Italian Organ music query
  • ViolaViola
    Posts: 334
    A query for the organists on this forum.
    I have come across a direction Rip. OE on a piece of Italian organ music. I think Rip. = Ripieno which is a mixture stop (?) but I have no idea about OE.
    There is also GO which I guess means Great Organ.
    Please could someone enlighten me.
    Thanks!
  • Liam
    Posts: 3,868
    It might be for an "Organo Espressivo" division/manual, in distinction to the Great.

    https://issuu.com/klassiek.nl/docs/digital_booklet_fumagalli_organ_mus
    Thanked by 2irishtenor Viola
  • doneill
    Posts: 188
    "Ripieno" refers to the principal chorus, which on Italian organs can include various combinations. For more specific information, see Barbara Owen's The Registration of Baroque Organ Music. I don't know what "OE" would mean. Is this a French edition? "GO" in French music indicates the Grand Orgue, or Great in English. But there is no such thing on historic Italian organs; most of them were one manual. But if you're reading from something like Guilmant's editions, that would make more sense; just be aware that the indications are not historically accurate. If you let us know what the particular piece is, some of us here could be of more help.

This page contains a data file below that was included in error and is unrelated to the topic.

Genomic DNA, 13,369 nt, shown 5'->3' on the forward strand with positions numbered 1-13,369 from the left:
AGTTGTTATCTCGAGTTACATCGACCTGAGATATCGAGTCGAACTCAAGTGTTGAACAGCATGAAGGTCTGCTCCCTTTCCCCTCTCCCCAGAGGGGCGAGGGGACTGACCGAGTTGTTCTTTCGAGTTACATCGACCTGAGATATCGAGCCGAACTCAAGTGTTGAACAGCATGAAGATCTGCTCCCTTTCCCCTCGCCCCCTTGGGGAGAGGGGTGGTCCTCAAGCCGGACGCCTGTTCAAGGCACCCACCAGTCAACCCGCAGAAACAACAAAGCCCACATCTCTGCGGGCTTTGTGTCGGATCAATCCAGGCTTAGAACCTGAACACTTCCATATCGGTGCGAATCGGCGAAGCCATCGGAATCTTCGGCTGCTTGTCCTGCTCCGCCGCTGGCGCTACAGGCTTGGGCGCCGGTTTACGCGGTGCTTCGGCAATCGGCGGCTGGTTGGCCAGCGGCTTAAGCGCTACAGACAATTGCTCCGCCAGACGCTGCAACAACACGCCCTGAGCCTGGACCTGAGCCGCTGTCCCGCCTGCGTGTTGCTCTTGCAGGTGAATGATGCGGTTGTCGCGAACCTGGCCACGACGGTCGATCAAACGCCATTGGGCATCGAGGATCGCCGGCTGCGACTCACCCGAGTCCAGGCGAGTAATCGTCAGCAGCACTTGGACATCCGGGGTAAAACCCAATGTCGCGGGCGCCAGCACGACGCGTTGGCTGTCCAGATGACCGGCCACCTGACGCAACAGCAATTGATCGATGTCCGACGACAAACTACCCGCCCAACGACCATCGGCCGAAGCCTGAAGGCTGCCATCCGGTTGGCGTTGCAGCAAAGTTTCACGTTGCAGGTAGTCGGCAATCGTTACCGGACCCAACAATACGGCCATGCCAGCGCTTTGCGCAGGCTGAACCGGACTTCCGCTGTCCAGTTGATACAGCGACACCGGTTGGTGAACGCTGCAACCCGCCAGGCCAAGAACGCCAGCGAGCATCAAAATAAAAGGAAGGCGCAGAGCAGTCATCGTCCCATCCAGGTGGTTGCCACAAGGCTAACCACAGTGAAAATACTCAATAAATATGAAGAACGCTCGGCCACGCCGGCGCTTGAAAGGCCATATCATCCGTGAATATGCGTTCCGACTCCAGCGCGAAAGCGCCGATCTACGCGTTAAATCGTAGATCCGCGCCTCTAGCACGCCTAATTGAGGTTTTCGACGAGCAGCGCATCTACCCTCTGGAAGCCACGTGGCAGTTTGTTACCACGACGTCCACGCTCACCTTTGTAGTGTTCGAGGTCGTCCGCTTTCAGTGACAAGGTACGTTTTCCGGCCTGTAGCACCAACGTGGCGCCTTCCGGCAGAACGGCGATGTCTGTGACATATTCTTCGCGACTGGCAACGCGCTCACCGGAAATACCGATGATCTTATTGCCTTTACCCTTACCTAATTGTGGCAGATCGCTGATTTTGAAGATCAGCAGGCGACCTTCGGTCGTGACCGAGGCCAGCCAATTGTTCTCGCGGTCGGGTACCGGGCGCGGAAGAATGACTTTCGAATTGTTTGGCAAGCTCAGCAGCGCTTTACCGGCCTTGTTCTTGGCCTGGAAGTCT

Thanked by 1Viola
  • ViolaViola
    Posts: 334
    Thanks for these helpful comments.
    It's the 'Albinoni' Adagio as edited/written/expanded, whatever, by Remo Giazotto. A friend of mine is conducting a performance of it next week, with orchestra and organ. This was written on the organ part.
    So I don't suppose the Barbara Owen book is relevant in this particular case, but I intend to read it anyway, thanks for the recommendation.
  • Liam
    Posts: 3,868
    The link I provided includes a description of what Organo Espressivo meant in Italian organ practice.
    Thanked by 1Viola
  • doneill
    Posts: 188
    Oh, that makes more sense, then. "Edited/written/expanded, whatever" is an apt description of that piece (others might call it "fraudulent"), and whatever it is was intended for use on a modern organ with an expressive division. Given that it is an orchestral piece, "ripieno" indicates the full orchestra, as opposed to the concertino passages, which doesn't necessarily affect organ registration.
    Thanked by 1Viola